A young Robbie Fairchild, posing for a tap number. Courtesy Fairchild.

When you hear names like Maria Kochetkova, Sutton Foster and Robbie Fairchild, you immediately picture flashes of them as the fully-formed, phenomenal performers they are today.

But even when they were kids, they had a glimmer of their future star power, giving a glimpse of what was to come. Thankfully for Instagram, we've got the pictures and home videos to prove it.

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Members of NYCB in Gianna Reisen's Composer's Holiday at the 2017 Fall Fashion Gala. Photo by Paul Kolnik, Courtesy NYCB.

Last year, New York City Ballet wowed fans by hiring its youngest choreographer ever, the then-18-year-old Gianna Reisen, to make a ballet for its Fall Fashion Gala. For this year's gala, held September 27 at Lincoln Center's Koch Theater, Reisen will be back alongside NYCB first-timers Kyle Abraham and Matthew Neenan. All three will present world premieres. Reisen, a former student at the School of American Ballet, is now an apprentice at Dresden Semperoper Ballett. "Living, dancing and choreographing in Europe has given me a set of tools that I could never throw away," she says. Reisen will work with a cast of 18 dancers to a score by John Adams, and will incorporate set pieces onstage. "I plan to tell more of a story this time around," she says.

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Pennsylvania Ballet's Sydney Dolan in rehearsal for The Nutcracker. Photo by Arian Molina Soca, Courtesy PAB.

Each year, the Princess Grace Foundation, honoring the legacy of Princess Grace Kelly of Monaco, offers awards to distinguished artists spanning the fields of theater, film and, of course, dance. The 2018 winners were just announced and include nine dancers and choreographers, five of whom—Sydney Dolan, Catherine Hurlin, David Adrian Freeland, Dana Genshaft and Claudia Schreier—hail from the ballet world. In addition to this list, choreographer Kyle Abraham received a Statue Award, recognizing his success since winning the Princess Grace Award in 2010. We can't wait to see Abraham's first-ever work for a ballet company at New York City Ballet's fashion gala this fall.

We've included more info on the ballet-affiliated winners below. Dance awards outside of the ballet realm go to Juilliard School student Matthew Gilmore, New York University student Aliza Russell, Abraham.in.Motion dancer Marcella Lewis and Gibney Dance Company member Shamel Pitts. You can read more about all of the awardees here.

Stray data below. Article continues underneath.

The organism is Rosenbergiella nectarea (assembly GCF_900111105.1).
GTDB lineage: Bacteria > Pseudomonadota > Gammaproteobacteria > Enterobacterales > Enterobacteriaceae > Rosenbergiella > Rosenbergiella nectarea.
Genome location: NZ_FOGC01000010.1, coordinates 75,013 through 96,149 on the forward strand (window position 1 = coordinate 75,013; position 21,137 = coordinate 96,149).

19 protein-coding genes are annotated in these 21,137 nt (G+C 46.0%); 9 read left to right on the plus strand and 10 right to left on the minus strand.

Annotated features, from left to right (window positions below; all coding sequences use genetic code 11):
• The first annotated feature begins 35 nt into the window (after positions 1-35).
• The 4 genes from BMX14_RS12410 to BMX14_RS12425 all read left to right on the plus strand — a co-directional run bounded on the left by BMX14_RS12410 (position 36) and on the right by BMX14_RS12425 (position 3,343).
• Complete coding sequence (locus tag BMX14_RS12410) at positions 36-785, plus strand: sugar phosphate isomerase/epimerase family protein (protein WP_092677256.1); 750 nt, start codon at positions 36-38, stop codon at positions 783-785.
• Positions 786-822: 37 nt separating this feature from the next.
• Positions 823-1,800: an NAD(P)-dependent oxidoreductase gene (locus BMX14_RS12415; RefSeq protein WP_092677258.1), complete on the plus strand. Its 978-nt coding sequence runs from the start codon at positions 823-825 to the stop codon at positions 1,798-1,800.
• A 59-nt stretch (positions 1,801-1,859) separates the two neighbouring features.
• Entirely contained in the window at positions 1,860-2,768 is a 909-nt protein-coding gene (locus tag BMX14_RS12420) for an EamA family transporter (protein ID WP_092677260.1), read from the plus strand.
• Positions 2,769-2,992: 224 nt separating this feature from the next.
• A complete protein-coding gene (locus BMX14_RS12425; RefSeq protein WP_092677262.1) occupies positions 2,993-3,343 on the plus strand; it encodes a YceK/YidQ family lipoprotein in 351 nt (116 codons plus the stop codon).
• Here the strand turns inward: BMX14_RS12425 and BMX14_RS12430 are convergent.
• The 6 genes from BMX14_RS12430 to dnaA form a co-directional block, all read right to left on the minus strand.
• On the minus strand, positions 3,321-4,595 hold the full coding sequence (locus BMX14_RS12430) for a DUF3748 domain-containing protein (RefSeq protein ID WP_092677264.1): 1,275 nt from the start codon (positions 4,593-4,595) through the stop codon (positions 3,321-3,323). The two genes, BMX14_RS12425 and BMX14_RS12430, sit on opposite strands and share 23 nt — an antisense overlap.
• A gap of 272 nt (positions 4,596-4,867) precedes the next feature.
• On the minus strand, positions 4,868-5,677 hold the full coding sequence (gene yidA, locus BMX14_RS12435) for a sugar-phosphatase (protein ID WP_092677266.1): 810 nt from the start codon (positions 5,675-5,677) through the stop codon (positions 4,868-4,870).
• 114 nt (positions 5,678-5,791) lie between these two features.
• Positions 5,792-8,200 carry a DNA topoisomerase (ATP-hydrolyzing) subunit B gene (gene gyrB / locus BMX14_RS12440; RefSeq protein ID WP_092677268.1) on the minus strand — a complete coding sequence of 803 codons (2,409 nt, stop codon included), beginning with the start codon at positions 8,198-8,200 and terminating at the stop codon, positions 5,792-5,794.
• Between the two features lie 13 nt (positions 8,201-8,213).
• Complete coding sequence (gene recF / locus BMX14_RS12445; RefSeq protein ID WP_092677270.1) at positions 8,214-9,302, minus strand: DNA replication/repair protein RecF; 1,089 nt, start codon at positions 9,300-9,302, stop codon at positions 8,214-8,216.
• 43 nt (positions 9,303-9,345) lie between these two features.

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Kyle Abraham's "Untitled America" for Ailey. Photo by Paul Kolnik.

Ever since New York City Ballet's interim leadership team took over from Peter Martins, we've been curious whether they'd get a chance to try their hand at programming. (It was unclear how much Martins had done before he retired.)

As it turns out, Martins left room for Justin Peck, Rebecca Krohn, Craig Hall and Jonathan Stafford to select two of the company's six commissions for the 2018-19 season. Their choicesKyle Abraham and Emma Portner—are surprising, and thrilling.

Neither choreographer has made work on a large ballet company before, though Abraham created a duet with Wendy Whelan for her "Restless Creature" series, among his other commissions for companies like Alvin Ailey American Dance Theater and work for his own company. And though Portner has been a favorite in commercial circles for a few years now, the concert commissions have just recently started rolling in: This fall she'll be collaborating with Lil Buck and Dev Hynesfor a full-length work for Hubbard Street Dance Chicago, and working with Anne Plamondon on a Fall for Dance North piece.

Keep reading at dancemagazine.com.

Congratulations to choreographers Alexei Ratmansky and Kyle Abraham! Both have been named 2013 MacArthur Fellows, an honor that earns them a $625,000 "genius" grant—and entry into a very exclusive club, which includes the likes of Merce Cunningham, Paul Taylor, Trisha Brown, Mark Morris, Twyla Tharp, Bill T. Jones and Arthur Mitchell.

 

The ballet world already knows and loves Ratmansky. But Kyle Abraham, contemporary choreographer and director of Abraham.In.Motion, has been making waves in the ballet world recently, too, thanks to his collaboration with legendary ballerina Wendy Whelan for her Restless Creature project. (Stay tuned for much more about that in our December/January issue).

 

The MacArthur foundation has put together videos for each of its 2013 Fellows, which give fascinating glimpses into their lives and works. Take a look at their packages for Ratmansky and Abraham:

 

 

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